Anonymisation algorithms must be adequately tested in order to guarantee their effectiveness (i.e. that only records eligible to be anonymized are so), that the integrity of data that are not subject to anonymisation is safeguarded and the guarantee of non-reidentification of the natural person.
In pseudonymisation, it is fundamental that the cipher keys, allocation tables or other “additional information” that allow reversing the identification of the natural persons are kept separate and stored in a safe way, to avoid an unauthorized or illegitimate re-identification of the records, that leads to a violation of personal data, in accordance with the GDPR.
It is also important to emphasize that a disproportionate use of encryption as a means of pseudonymisation could cause degradation in performance or exhaust the capacity of the support systems resources. These algorithms (and the operations for encrypting and decrypting large amounts of records) consume much more resources (computer processors, memory and storage) than the normal use of the data in its original format (without encryption).
From my experience as an external DPO and Consultant in Information Security and Data Protection, I note that the application of anonymisation or pseudonymisation of data in existing IT systems is a big challenge for organizations and may not even be technically feasible. Some samples of common constraints are: technical limitations and little flexibility for the evolution of data structures, software packages and existing APIs that are “black-boxes” with no possible evolution or, the proliferation/duplication of personal data in different repositories (including physical support on paper or electronic data backups) that not only difficult the pseudonymization/ anonymization process as could be used as sources for the re-identification of data in the future.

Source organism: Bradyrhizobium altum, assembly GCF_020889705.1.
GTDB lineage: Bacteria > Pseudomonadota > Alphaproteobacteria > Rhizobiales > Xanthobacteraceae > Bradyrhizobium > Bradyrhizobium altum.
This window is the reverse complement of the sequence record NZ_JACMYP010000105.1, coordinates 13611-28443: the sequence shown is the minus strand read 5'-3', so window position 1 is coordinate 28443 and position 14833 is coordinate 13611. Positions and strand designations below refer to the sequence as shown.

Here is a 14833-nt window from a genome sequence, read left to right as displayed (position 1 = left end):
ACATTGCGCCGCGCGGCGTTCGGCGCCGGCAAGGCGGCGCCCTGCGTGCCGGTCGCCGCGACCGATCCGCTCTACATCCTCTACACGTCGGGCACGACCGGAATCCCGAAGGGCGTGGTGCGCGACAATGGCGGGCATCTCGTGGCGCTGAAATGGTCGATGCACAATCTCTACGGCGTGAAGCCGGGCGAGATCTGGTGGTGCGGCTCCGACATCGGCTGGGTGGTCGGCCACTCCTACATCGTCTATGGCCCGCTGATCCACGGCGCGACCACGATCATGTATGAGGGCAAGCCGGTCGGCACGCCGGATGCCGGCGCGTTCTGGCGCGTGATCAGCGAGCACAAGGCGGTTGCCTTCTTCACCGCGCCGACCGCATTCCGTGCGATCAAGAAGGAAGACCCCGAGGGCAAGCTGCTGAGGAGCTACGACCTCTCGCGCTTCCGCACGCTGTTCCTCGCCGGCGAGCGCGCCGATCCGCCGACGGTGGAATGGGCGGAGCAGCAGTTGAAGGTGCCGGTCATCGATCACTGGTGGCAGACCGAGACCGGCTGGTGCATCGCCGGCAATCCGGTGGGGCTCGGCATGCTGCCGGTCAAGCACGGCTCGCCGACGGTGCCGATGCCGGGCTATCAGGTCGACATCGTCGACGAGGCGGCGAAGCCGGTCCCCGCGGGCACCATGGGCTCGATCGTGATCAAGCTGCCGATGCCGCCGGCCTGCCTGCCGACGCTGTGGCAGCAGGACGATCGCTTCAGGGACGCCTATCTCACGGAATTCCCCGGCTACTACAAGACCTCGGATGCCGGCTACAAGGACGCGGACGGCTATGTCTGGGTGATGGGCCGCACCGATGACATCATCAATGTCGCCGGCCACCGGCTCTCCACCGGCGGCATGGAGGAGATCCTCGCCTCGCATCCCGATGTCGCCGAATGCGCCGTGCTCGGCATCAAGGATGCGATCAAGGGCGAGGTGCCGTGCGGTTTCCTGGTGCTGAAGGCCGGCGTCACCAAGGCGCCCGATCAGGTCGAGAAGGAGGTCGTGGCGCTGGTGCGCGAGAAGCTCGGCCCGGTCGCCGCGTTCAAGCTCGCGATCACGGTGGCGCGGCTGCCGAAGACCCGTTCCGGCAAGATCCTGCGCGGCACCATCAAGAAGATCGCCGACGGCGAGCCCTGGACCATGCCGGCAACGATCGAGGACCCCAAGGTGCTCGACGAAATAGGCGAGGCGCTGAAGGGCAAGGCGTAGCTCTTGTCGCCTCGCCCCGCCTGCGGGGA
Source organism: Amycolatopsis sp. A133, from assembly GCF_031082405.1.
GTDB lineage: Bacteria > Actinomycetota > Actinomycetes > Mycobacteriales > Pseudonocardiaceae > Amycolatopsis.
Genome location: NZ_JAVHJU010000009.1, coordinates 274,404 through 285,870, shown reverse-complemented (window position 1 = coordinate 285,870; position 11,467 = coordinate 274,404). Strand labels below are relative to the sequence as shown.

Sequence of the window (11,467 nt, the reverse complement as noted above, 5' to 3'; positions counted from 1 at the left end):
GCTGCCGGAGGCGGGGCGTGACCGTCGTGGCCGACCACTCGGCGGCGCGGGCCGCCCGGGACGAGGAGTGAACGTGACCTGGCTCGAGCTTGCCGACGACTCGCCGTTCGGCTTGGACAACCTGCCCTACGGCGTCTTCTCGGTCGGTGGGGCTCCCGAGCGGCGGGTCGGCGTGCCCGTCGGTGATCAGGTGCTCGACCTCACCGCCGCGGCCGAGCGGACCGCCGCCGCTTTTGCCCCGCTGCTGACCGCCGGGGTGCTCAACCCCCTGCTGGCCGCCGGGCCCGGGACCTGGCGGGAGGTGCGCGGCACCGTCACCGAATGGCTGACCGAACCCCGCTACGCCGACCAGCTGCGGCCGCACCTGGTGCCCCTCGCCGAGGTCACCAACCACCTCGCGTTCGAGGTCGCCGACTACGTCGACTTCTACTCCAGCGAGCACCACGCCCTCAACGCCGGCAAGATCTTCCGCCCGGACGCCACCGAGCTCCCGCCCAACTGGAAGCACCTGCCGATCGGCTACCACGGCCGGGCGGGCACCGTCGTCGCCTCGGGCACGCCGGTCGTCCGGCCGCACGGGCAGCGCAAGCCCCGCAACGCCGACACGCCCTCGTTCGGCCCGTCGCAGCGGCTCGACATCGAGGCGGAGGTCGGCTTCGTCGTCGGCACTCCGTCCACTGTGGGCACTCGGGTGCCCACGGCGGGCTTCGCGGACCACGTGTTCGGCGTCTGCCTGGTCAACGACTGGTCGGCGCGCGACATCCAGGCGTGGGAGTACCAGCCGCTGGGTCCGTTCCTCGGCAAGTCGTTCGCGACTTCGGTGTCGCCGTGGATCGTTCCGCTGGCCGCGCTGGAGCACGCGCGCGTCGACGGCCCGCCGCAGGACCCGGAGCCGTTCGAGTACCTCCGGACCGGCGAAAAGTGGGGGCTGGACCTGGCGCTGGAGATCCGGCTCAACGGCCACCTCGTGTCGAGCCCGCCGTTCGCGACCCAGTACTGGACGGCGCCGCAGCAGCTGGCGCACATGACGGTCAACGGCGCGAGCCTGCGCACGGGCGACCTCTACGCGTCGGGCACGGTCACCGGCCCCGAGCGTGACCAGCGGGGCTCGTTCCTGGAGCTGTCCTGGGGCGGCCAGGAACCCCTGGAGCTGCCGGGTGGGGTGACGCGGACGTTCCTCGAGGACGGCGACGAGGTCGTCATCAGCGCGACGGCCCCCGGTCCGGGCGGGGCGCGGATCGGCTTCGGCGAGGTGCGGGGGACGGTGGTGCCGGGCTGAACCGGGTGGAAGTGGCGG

¹Regulation (EU) 2016/679 of the European Parliament and of the Council, of 27 April 2016, on the protection of natural persons with regard to the processing of personal data and the free movement of such data and repealing Directive 95/46 /EC
²Directive 95/46/EC of the European Parliament and of the Council of 24 October 1995 on the protection of natural persons with regard to the processing of personal data and on the free movement of such data
³as provided for in point 1 of article 25 of the RGPD: (…) the controller applies, both when defining the means of treatment and at the time of the treatment itself, the appropriate technical and organizational measures, such as pseudonymization, aimed at to effectively apply the principles of data protection, such as minimization, and to include the necessary guarantees in the treatment, in a way that it meets the requirements of this regulation and protects the rights of data subjects.(…)
⁴In 2002, Latanya Sweeney showed in a research paper that she was able to identify and obtain sensitive medical data from 87% of the US population, based on linking 2 data sources supposedly “anonymized”: visits to hospitals in the country and lists of voters by postal code in the United States. Both lists included date of birth, gender and zip code.
⁵Article 5, paragraph 2 Principles relating to the processing of personal data
Vitorino Gouveia, Chief Operating Officer (COO), Project Manager, Lead Consultant, University Teacher, Information Security & GDPR Specialist, ISO 27001, GDPR Auditor and Trainer.